Rebuffing President Bush's wishes, a Republican-led House panel slashed the administration's request for a program that aids global development.

Under the Millennium Challenge Account (search), countries are eligible for extra aid only if they control corruption, invest in health and education and encourage trade and private investment.

In 2002, Bush called for "a new compact for global development, defined by new accountability for both rich and poor nations alike. Greater contributions from developed nations must be linked to greater responsibility from developing nations."

He requested $3 billion in the fiscal 2006 budget, but the House Foreign Operations Subcommittee on Thursday recommended $1.75 billion, which is $262 million more than last year.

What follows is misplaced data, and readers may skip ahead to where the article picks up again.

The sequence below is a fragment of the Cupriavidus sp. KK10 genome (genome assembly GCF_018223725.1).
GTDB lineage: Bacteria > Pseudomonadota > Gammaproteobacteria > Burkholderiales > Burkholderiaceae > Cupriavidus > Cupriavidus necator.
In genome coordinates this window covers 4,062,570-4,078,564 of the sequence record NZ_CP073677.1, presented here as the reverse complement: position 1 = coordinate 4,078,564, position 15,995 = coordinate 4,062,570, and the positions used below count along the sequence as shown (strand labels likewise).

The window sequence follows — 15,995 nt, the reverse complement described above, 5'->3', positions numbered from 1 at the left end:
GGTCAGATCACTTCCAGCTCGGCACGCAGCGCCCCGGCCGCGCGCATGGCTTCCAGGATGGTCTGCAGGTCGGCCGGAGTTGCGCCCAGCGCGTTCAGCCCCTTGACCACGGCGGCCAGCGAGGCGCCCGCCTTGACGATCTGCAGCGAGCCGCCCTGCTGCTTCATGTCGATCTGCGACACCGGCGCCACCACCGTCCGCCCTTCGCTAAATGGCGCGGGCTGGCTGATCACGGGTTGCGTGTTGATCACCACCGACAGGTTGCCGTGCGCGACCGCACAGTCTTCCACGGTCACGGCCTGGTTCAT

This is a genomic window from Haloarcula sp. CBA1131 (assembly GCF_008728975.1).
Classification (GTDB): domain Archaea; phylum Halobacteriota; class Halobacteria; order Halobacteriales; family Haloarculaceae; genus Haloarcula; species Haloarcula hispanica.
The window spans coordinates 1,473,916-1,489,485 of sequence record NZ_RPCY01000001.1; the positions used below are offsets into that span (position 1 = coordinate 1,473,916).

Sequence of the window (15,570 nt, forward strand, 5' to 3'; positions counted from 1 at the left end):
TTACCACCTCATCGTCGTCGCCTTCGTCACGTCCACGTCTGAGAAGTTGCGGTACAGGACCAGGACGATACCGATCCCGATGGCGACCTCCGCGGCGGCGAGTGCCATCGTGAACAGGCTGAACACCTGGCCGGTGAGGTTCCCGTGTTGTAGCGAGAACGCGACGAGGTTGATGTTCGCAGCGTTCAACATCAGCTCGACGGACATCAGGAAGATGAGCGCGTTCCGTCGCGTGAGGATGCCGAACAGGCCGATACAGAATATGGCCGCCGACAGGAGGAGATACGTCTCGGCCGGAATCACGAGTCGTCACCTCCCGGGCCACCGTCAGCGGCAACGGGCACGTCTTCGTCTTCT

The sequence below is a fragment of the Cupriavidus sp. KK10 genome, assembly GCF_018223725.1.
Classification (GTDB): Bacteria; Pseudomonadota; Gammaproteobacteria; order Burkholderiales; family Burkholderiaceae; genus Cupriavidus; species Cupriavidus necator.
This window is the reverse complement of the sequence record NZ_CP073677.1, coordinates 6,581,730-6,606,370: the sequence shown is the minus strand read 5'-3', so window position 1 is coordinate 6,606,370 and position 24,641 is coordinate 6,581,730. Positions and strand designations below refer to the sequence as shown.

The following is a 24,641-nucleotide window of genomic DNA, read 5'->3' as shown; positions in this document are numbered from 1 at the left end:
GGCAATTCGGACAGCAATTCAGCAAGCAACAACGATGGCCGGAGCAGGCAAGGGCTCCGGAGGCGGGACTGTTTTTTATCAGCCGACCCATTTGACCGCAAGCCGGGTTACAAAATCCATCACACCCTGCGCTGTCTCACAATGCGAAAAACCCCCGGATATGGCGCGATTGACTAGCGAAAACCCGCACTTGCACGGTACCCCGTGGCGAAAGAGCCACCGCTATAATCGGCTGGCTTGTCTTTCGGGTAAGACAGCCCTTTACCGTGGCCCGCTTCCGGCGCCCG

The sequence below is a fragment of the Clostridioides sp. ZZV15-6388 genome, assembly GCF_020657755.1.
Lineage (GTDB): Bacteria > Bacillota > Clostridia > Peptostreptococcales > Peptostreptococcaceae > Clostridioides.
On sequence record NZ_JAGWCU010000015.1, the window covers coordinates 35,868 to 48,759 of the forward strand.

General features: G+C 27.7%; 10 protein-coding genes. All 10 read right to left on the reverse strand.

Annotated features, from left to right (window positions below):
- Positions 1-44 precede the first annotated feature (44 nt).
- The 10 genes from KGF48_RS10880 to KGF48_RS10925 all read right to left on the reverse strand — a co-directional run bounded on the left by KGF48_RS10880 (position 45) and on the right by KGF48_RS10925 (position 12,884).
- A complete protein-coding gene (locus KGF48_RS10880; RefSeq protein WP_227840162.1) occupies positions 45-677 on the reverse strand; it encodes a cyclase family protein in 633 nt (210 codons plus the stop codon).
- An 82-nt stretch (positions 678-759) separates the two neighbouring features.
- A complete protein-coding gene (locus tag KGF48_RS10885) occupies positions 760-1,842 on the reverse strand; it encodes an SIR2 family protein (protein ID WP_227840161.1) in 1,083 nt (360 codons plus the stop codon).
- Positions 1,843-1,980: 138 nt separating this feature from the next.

Overall, lawmakers are proposing only a tiny increase in U.S. foreign aid in the coming budget year, rejecting an 11 percent jump requested by Bush.

Decrying what they said were difficult choices needed to keep overall spending down, members of a House Appropriations subcommittee Thursday approved and sent to the full panel a bill for $20.27 billion that included health, education, counter-narcotics and military aid to poor nations.

It is only $730 million above the $19.54 appropriated in fiscal year 2005 and slashed more than $2 billion from Bush's request of $22.82 billion.

Democrats lamented the relatively small amount to be allotted for aid programs compared to the estimated $350 billion military budget being considered -- a figure that doesn't include emergency funds for the continuing wars.

"It always amazes me that people are willing to shove huge amounts of money out the door" to pay for wars, "but are often unwilling to provide tiny amounts to prevent them," said Rep. David Obey (search), D-Wis.